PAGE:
Suspected Illnesses Linked to Synthetic Marijuana in Colorado Rises to 150

The number of people suspected of being sickened by synthetic marijuana in Colorado has risen to 150, NPR reports. Last week, the Colorado Department of Public Health and the Centers for Disease Control (CDC) said they were investigating three deaths and 75 hospitalizations potentially caused by the drug.

Synthetic marijuana, commonly known as K2 or Spice, is a mixture of herbs, spices or shredded plant material that is typically sprayed with a synthetic compound chemically similar to THC, the psychoactive ingredient in marijuana. K2 is typically sold in small, silvery plastic bags of dried leaves and marketed as incense that can be smoked.

Short-term effects of using synthetic marijuana include loss of control, lack of pain response, increased agitation, pale skin, seizures, vomiting, profuse sweating, uncontrolled/spastic body movements, elevated blood pressure, heart rate and palpitations.

According to Colorado’s Acting Chief Medical Officer, Dr. Tista Ghosh, hospital emergency rooms across the state are reporting people coming in with agitation, delirium and confusion, as well as unresponsiveness, extreme sleepiness and seizures. About one-fifth of the hospitalized patients appear to be teenagers, the article notes. “We’re not exactly sure what molecule or chemical we’re looking for,” Dr. Ghosh said. “It’s pretty rare to be able to do this kind of testing. There’s not that many labs in the country that can do this.”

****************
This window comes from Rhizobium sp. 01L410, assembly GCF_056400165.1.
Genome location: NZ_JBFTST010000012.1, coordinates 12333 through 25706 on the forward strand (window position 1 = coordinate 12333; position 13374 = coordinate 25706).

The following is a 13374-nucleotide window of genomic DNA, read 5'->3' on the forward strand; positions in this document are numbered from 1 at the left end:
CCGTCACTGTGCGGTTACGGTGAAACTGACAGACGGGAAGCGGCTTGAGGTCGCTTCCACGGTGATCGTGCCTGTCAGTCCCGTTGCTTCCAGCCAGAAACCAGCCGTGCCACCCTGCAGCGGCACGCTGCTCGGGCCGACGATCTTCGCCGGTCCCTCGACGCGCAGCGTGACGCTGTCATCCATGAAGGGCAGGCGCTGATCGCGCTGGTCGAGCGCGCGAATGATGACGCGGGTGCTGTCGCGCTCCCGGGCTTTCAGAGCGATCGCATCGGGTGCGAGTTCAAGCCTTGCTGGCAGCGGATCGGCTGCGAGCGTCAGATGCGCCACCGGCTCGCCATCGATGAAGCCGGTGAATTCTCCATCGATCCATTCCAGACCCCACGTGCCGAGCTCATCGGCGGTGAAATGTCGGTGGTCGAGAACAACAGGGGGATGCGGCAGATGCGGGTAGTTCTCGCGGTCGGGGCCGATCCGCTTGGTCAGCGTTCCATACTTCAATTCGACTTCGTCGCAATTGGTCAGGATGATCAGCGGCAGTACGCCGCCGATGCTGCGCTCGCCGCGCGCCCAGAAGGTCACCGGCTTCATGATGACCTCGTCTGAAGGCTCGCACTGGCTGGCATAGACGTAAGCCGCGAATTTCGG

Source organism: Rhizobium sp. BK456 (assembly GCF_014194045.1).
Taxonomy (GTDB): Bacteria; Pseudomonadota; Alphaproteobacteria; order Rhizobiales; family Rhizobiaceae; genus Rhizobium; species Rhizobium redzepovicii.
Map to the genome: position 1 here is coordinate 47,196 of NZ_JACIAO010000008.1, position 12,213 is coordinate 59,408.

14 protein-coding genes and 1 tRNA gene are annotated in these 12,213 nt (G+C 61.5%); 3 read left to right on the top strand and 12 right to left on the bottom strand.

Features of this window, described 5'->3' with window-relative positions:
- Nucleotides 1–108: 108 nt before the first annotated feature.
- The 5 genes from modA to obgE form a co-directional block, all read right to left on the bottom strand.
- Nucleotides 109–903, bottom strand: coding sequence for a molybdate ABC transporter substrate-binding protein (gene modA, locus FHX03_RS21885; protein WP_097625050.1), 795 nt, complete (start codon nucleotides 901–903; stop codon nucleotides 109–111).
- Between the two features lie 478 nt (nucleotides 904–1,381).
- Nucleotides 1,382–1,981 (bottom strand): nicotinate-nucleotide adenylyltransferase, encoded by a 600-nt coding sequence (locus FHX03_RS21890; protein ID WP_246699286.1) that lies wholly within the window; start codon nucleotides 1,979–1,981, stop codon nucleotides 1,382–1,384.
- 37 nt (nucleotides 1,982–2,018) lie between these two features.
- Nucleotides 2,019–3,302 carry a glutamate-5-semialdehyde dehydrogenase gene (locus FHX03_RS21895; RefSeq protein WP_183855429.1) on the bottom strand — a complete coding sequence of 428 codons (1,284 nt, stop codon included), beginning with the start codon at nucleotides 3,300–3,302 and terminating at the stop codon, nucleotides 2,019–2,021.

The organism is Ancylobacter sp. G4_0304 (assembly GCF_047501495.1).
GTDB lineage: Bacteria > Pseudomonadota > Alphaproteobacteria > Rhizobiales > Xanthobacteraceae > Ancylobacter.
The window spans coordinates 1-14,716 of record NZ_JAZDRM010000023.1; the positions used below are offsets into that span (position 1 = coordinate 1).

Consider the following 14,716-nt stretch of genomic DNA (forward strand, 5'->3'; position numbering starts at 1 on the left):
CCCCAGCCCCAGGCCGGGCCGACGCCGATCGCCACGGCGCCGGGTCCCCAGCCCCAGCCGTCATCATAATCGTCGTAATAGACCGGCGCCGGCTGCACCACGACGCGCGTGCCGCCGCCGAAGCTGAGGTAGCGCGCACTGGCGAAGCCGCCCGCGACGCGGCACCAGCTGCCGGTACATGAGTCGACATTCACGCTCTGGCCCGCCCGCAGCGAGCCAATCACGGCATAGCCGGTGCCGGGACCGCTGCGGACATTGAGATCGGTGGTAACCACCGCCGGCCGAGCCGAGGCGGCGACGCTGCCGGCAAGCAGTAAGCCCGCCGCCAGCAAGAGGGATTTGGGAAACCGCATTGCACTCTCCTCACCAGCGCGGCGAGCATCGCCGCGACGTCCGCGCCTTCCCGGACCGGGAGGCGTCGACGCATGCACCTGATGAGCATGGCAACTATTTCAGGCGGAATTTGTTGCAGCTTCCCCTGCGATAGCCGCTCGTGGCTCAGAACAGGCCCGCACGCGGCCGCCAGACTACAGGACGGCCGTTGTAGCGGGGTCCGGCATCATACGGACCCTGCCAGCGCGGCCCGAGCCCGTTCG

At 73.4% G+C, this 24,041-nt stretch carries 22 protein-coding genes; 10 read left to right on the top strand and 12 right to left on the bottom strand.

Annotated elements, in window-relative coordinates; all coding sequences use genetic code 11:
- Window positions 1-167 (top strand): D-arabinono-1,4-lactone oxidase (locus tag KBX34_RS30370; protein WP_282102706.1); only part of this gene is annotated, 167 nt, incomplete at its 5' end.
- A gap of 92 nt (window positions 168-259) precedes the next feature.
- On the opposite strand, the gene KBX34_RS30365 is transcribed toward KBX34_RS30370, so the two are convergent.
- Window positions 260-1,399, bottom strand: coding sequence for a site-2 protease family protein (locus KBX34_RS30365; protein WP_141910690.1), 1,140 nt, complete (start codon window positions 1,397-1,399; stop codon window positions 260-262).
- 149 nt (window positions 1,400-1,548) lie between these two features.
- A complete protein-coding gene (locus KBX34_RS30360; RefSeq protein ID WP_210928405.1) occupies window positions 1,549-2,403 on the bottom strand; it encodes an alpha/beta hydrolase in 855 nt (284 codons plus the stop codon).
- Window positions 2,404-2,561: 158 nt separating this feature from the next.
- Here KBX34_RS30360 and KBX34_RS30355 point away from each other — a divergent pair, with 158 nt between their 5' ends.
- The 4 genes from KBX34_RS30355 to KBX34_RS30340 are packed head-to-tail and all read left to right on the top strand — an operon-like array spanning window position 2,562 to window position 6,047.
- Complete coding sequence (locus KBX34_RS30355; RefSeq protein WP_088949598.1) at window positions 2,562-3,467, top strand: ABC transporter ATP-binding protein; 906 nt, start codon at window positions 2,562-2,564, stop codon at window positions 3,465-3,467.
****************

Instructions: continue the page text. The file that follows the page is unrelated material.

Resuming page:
Last year, the CDC found Spice caused kidney failure in three young people, and vomiting and back pain in a dozen others in Wyoming. “In [the Wyoming] investigation, they did find a novel compound that was being put into the synthetic marijuana,” Dr. Ghosh said. “That makes this kind of investigation more challenging, because they are constantly changing the chemical compositions that are in synthetic marijuana.”

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    Randall Webber

    September 20, 2013 at 4:16 PM

    Welcome to the new world of street drug pharmacology. Even if we knew what is in each individual package of “Spice” or similar products, it might not do much good, because there is virtually no human research on the effects of synthetic cannabinoids. In Europe (where many of the emerging drugs are seen first), experts predict that 70 or more new substances will appear in the coming year. Our on-going challenge will be to separate speculation from fact so that we can accurately disseminate reliable information.

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    September 20, 2013 at 3:15 PM

    If natural marijuana were legalized, we would not have so many problems with these types of issues.

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